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Sep 11, 2020

North Carolina General Assembly Week in Review

North Carolina has officially moved into Phase 2.5 of coronavirus restrictions, which began Friday, September 4 at 5:00PM and is expected to last through Friday, October 2 at 5:00PM. Phase 2.5 allows playgrounds to open, museums and aquariums to open at 50% capacity, fitness facilities and gyms to open at 30% capacity, and increases the mass gathering limit to 25 people indoors, 50 people outdoors. It also allows for more flexibility to visits to long-term care facilities. The order extends the statewide alcohol curfew which prohibits the sale of alcohol past 11:00PM and under Safer At Home 2.5, bars will remain closed. 

As of Thursday morning, in the state of North Carolina, there were 180,754 confirmed cases of the coronavirus, 2,521,839 completed tests, 2,990 deaths, and 928 current hospitalizations. As we all continue to feel the effects of the global pandemic and adjust to a new normal, we want to highlight a few ways our clients across North Carolina have worked to support residents and make this time a little easier for those throughout the state. Read more about what our clients are doing to help by clicking here.

For more information on COVID-19 in North Carolina, click here to visit the Department of Health and Human Services website, and be sure to stay up to date on the latest federal guidelines issued by the Centers for Disease Control and Prevention (CDC) by clicking here.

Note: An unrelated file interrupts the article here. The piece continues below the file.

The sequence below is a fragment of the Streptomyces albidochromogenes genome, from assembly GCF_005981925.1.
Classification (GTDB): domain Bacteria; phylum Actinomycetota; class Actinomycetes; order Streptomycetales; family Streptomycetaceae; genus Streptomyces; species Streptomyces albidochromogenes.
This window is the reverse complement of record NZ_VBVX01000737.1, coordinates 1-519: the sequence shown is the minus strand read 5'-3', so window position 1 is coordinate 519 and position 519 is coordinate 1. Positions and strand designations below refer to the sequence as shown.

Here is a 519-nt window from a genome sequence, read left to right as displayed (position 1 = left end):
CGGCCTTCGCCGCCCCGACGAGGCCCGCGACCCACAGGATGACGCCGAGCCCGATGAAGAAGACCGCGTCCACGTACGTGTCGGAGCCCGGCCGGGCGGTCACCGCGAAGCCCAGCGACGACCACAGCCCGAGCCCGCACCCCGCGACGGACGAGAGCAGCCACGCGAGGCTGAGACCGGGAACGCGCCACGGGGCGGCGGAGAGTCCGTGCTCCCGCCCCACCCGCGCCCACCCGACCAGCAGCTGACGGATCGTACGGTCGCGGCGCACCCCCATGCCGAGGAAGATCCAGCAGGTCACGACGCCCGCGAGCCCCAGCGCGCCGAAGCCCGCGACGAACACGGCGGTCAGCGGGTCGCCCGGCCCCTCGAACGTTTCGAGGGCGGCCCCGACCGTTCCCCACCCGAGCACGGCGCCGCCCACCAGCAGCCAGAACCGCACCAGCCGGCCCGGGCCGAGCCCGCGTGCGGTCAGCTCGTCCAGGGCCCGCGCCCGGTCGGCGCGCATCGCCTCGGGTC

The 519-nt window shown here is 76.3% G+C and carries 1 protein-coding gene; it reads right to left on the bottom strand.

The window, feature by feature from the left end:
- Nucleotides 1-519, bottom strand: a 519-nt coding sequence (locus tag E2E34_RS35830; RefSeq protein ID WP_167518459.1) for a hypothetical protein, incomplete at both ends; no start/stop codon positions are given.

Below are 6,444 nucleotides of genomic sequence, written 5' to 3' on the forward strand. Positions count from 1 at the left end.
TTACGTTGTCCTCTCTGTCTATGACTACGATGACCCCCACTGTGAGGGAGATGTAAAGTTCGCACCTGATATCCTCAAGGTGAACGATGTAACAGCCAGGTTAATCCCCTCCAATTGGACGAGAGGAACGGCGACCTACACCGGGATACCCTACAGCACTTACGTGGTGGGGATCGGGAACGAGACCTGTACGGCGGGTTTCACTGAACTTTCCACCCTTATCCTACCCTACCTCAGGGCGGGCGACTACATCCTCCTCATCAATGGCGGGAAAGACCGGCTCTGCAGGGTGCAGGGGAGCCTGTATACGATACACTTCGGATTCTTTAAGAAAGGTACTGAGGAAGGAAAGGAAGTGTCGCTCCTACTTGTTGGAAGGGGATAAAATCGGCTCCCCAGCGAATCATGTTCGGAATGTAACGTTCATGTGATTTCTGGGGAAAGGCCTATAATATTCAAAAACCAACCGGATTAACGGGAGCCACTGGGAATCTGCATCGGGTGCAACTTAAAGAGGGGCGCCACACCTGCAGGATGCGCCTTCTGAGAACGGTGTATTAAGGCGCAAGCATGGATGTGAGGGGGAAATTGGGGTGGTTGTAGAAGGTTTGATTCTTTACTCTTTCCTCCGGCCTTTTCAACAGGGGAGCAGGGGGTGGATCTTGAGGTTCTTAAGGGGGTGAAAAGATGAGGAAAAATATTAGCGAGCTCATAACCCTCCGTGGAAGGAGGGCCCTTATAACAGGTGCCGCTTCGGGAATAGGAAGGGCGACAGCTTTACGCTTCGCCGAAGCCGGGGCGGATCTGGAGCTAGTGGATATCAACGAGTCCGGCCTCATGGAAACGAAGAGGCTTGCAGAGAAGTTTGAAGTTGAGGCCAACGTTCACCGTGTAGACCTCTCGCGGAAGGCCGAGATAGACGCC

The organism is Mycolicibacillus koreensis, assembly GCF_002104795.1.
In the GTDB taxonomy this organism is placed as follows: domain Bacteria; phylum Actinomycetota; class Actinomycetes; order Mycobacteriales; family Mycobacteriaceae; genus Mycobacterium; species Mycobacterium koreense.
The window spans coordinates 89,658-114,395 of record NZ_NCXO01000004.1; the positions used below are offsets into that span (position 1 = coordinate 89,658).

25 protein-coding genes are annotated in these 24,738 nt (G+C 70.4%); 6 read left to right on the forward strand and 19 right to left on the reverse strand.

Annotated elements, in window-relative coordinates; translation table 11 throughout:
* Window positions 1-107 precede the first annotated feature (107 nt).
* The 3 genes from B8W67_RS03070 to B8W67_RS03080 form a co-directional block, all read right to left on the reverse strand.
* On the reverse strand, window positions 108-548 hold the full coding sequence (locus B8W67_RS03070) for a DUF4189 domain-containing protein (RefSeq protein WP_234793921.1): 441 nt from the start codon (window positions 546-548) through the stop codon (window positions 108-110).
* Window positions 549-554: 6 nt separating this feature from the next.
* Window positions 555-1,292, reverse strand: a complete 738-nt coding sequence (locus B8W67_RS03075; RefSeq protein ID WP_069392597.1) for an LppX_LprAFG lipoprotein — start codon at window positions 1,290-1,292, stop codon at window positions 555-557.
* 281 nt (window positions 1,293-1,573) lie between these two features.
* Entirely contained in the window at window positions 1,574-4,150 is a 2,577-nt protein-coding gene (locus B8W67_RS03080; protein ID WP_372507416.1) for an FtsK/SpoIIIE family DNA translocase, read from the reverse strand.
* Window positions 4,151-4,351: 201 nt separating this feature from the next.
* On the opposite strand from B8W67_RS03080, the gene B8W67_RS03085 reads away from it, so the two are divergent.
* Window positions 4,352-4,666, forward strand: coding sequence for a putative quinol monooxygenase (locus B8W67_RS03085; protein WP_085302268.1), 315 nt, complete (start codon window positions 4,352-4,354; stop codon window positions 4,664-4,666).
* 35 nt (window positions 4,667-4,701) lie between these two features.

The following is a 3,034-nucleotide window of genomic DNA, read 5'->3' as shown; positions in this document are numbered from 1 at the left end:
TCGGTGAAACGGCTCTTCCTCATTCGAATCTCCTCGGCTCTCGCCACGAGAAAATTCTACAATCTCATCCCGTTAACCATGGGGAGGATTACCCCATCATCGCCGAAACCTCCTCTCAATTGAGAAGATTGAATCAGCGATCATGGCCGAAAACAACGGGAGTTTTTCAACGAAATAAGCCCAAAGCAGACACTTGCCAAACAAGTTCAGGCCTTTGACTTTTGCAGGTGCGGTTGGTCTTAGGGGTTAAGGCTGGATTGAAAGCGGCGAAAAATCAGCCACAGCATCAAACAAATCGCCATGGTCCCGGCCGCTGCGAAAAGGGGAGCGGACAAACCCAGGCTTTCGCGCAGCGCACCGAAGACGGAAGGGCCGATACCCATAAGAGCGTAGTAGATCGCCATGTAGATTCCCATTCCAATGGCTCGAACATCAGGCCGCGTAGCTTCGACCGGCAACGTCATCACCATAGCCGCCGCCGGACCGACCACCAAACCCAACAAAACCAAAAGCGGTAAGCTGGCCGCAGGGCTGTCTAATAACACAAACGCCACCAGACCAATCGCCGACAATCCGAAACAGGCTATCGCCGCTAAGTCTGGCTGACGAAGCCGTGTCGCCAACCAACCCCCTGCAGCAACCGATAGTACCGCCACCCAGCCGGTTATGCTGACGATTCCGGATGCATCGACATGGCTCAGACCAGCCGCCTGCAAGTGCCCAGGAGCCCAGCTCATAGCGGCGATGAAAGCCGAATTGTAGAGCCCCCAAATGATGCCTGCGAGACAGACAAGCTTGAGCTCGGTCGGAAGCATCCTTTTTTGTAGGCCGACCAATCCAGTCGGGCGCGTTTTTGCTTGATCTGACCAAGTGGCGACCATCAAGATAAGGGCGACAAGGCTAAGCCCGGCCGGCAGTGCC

With just 54 days until Election Day, our McGuireWoods Consulting's bipartisan team is hosting a free, virtual panel discussion on the 2020 federal elections, including insights into the presidential, U.S. House and Senate races. This webinar will provide a landscape view of our nation's political scene and insights on potential shifts in the tide in states across the country. Join us on Wednesday, September 16 from 1:00PM - 2:00PM ET. To register, click here


School Choice 

Governor Cooper signed House Bill 1105: Coronavirus Relief Act 3.0 into law September 4. The massive relief bill passed during the brief legislative session last week will allocate $1.1 billion in state and federal funds. The bill passed through the General Assembly last week with a 44-5 vote in the Senate and a 104-10 vote in the House. However,  provisions relating to school choice drew criticism from Democrats.

The school choice provisions will expand the state's Opportunity Scholarship Program by increasing the income eligibility standards which will allow students to qualify if their family is at 150% of the amount to qualify for free and reduced lunch. Originally, the threshold was set at 133%. The program provides up to $4,200 per year for students to enroll in private schools across the state. The bill will also remove the cap on the amount of scholarships that can be received by kindergarten and first grade students. Additionally, up to 3,800 more students will be able to attend the NC Cyber Academy and NC Virtual Academy.

During debate on the floor, many Democrats argued that the short COVID-19 session was not the time to use funds to expand the Opportunity Scholarship Program. Many felt that issues such as Medicaid expansion and other healthcare-related funding were more appropriate to consider. Republicans in both chambers cited the need for more flexibility in education and choice for families across the state due to the way the pandemic has impacted education for K-12 schools.